X'cept before Islam Allah's name was Al'Lat, a matriarcal Goddess part of the Female trinity: Kore (Q're name that was used to for the Quran) the virgin Al Uzza and Manat the Threefold Moon. Mohamed was prolly born into that religion and perhaps (I did say perhaps) he didn't like matriarchalism and created patriarchalism.

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There are two types of god Those constructed by humans and those who exist independent of human existence and belief.

IMO there is only one in the latter category (in this part of our universe at least) and yes, indeed, allah jehovah and most gods with a history of physical contact with humanity are manifestations or avatars of the one physical being.

For example i know god as a real physical being who exists in a real physical personal interrelationship with me. And i could adopt any form of worship to scaffold that relationship, or not have an exterior scaffold for it at all."My" god can be seen in islam judaism christianity but also in many oher froms of worship from pagan to gaean. It is the nature and purpose of ones relationship with god which is critical not the outward form of worship.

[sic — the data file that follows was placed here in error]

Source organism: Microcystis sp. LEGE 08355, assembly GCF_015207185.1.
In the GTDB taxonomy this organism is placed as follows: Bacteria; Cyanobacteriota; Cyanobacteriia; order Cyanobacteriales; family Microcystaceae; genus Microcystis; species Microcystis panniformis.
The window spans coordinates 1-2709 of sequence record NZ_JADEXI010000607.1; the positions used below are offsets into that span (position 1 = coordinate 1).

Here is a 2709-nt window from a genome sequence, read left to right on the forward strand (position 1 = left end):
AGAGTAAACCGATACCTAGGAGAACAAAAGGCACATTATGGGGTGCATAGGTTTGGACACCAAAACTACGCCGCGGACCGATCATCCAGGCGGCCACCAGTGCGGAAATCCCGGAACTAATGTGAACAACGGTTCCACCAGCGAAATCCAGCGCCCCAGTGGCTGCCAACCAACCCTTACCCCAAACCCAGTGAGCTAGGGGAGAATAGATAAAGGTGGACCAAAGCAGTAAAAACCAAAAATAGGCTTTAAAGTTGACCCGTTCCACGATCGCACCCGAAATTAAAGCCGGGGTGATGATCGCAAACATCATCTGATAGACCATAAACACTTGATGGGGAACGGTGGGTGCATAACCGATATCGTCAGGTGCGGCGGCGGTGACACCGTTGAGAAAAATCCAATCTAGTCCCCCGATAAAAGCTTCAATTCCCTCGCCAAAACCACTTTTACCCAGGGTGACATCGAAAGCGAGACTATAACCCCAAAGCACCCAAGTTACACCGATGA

Sadly the outward forms are often "corrupted" to other purposes than god's and used by humans for their own reasons. On the other hand, religious fellowship has its own advantages and rewards what ever form that religion takes.

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Which god of which bible? The ot claims more then one god with the hebrew pagan god yahweh emerging as the supreme one under abraham. The nt claims jesus as god within a trinity which is a pagan ritual and the nt was written to fit the glove.